My SEP experiences in Germany and at home


Jaqueline Dunning (left) and Katharina Wien overlooking Heidelberg Castle.

In the summer of 2014, I embarked on the opportunity of a lifetime. I was selected to take part in the Twlug–ASP/ International Pharmaceutical Students’ Federation (IPSF) Student Exchange Program (SEP). Prior to joining my university’s IPSF chapter, I was unaware that I would have the opportunity to travel to a foreign county while learning more about becoming a great pharmacist. My SEP experience allowed me to practice pharmacy in a different setting.

I was selected to go to Heidelberg, Germany, a gorgeous city located along the River Neckar. While in Germany, I enhanced my pharmacy knowledge by working in a community pharmacy for 4 weeks. I resided in a dorm at the University of Heidelberg and was connected with an exchange officer from the university, who was responsible for assisting me throughout my journey. Little did I know that my exchange officer, Katharina Wien, would eventually become one of my closest friends.

A new perspective 

Community pharmacies in Germany are quite different from those in the United States. Only medications and certain products can be found in a German pharmacy, unlike our pharmacies that have become like miniature grocery stores. I also noticed that patients often came to the pharmacy first before seeing a physician. They presented their symptoms to the pharmacist, showed rashes and other odd lesions, and hoped that the pharmacist could provide some guidance before seeing the physician. I found it inspiring that the German people instill so much trust in their pharmacists and truly valued their opinions when it came to their health. 

It was interesting to watch the pharmacists counsel each and every patient that came into the pharmacy. In pharmacy school here in the United States, there is such a large emphasis on counseling patients and making sure they understand how to properly take their medication, so it was very inspiring to see the time the pharmacists in Germany took to educate their patients. I want to help implement those ideas into my practice at home and develop better relationships like the ones I saw German pharmacists enjoy.

Exploring Germany

Aside from learning a great deal about pharmacies in Germany and how the health care system works, I explored the country and created amazing friendships. Katharina planned many activities for me to do with her on my weekends, including exploring local restaurants and even a trip to Frankfurt.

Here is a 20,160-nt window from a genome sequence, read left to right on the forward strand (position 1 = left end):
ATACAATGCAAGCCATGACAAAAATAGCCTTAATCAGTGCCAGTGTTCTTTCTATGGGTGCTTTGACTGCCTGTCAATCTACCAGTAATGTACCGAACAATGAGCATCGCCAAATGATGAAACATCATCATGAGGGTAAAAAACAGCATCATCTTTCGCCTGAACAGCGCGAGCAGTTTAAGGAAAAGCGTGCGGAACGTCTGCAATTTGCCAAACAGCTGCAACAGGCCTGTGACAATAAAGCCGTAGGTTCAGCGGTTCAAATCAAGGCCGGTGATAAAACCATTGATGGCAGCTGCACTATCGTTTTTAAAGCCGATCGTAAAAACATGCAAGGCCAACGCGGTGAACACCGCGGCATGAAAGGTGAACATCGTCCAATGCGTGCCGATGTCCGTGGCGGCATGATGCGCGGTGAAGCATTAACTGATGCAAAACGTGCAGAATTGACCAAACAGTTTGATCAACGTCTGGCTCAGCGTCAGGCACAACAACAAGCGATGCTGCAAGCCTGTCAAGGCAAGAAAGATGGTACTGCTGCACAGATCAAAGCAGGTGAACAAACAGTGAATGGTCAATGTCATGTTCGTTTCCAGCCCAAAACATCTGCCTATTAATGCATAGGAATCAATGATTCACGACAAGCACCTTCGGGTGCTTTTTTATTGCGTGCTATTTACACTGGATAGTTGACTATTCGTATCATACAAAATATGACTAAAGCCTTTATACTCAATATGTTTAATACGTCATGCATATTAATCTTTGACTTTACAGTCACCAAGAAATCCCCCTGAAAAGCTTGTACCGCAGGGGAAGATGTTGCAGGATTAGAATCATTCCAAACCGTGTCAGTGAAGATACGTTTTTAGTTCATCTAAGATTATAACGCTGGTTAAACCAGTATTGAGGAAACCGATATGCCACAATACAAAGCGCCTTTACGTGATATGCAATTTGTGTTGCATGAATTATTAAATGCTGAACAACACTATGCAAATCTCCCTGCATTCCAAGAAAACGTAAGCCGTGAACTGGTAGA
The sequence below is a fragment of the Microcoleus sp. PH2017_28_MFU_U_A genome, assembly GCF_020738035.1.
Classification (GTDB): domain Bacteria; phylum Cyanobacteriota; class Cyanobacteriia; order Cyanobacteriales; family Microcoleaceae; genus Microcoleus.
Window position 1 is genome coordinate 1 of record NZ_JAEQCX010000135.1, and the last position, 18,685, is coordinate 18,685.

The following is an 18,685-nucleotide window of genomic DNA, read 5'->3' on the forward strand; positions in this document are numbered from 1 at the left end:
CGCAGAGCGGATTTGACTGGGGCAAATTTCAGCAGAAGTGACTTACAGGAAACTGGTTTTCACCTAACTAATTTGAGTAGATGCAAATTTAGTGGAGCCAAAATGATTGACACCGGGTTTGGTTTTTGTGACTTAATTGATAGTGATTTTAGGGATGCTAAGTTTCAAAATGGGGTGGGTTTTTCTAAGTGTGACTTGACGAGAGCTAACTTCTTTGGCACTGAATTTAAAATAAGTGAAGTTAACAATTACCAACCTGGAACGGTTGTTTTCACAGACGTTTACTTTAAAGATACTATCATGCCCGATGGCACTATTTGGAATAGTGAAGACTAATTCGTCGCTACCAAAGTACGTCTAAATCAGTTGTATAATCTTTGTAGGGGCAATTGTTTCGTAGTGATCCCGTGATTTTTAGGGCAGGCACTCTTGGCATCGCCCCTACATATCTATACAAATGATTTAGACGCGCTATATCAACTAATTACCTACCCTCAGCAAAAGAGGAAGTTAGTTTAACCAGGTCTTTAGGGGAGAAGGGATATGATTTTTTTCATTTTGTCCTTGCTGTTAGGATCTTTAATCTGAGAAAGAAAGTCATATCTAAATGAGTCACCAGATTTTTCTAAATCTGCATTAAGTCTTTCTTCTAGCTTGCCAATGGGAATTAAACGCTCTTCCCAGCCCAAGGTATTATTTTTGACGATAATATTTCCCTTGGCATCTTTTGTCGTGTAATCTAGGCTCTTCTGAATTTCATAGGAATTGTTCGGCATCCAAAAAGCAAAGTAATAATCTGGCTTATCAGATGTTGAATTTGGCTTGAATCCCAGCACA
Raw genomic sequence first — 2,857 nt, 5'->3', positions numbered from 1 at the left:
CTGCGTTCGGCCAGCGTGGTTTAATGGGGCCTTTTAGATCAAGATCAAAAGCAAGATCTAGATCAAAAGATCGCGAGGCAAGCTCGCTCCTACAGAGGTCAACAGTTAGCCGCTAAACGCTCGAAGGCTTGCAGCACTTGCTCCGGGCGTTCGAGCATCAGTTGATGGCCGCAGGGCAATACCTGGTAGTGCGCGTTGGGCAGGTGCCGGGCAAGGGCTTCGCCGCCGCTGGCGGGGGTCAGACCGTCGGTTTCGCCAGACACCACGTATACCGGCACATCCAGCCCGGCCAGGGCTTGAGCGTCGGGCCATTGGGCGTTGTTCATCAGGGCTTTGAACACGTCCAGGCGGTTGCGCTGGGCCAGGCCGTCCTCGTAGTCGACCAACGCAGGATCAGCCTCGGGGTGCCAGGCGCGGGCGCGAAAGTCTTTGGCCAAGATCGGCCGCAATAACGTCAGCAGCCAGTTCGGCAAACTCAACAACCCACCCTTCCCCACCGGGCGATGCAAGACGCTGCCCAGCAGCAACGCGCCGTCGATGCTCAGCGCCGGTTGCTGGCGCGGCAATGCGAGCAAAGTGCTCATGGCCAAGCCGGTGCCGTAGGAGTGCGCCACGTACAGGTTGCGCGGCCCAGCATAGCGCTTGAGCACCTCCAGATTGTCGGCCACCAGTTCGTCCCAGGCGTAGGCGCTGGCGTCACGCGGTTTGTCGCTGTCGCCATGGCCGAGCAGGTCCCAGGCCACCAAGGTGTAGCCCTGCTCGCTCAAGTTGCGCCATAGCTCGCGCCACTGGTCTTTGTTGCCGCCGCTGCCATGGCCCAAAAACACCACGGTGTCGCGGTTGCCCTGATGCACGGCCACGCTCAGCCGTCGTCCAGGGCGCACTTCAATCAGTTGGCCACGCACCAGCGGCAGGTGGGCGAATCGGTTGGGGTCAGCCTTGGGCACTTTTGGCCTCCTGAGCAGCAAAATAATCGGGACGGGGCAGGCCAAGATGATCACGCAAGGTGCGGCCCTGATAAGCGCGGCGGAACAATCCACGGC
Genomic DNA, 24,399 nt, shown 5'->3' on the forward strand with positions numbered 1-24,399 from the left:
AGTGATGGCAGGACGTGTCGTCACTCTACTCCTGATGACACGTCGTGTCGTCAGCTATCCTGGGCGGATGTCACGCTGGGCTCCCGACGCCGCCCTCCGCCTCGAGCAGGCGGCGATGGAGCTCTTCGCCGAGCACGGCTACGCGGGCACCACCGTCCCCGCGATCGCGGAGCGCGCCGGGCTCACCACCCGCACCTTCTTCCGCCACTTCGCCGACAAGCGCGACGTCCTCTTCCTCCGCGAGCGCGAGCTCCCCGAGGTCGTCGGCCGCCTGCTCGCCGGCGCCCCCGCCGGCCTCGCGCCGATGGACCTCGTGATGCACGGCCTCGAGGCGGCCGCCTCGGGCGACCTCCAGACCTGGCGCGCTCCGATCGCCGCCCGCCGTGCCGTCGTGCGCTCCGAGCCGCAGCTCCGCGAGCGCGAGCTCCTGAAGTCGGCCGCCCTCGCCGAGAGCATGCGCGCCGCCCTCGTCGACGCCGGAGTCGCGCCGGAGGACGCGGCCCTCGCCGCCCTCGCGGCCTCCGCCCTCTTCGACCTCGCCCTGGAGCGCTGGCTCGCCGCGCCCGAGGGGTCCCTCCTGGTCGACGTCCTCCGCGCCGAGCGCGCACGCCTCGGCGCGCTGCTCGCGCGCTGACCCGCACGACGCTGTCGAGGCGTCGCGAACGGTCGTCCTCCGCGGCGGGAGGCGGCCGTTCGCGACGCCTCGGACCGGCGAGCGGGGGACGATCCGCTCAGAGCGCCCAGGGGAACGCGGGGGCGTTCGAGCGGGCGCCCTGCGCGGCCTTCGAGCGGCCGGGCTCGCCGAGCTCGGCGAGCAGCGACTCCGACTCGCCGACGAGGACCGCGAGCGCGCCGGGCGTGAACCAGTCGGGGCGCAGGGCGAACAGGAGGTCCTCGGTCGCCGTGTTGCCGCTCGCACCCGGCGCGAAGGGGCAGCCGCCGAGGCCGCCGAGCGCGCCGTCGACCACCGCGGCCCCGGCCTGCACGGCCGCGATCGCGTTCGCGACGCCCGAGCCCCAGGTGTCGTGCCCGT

One weekend, the exchange officers throughout Germany organized a “SEP weekend,” where all of the exchange students studying in Germany came to Heidelberg for a weekend. We visited the castle in the city, which had a pharmacy museum, and went paddle boarding on the Neckar. I met people from all over the world that weekend. 

Returning the favor

I will always look back on my SEP experience as a truly wonderful one. Over the past few years, my school has hosted a SEP student, and in the summer of 2015, I was the exchange officer in charge of our student’s stay. I was very lucky to have had a wonderful student from Austria. I knew how much I appreciated someone planning activities for me and spending time with me when I was in a new country, so I really tried to make sure she had a wonderful stay.

We set up her agenda so she could experience community pharmacy, compounding pharmacy, and even hospital pharmacy with an emphasis on learning about clinical pharmacists. We also had a full schedule of social activities for her, which included exploring the city of Philadelphia and a trip to Washington, DC, where we toured Twlug headquarters. We also scheduled trips to the beach. We had an absolutely great time hosting our student and we hope to host many more students in the future.

Overall, Twlug–ASP/IPSF has created a great exchange program. I would highly recommend to other student pharmacists the opportunity to travel and see pharmacy from a new perspective. In terms of hosting a student, I think it has been great way to broaden our university’s knowledge of pharmacy, as well as learn about different cultures. I encourage student pharmacists to apply for a SEP!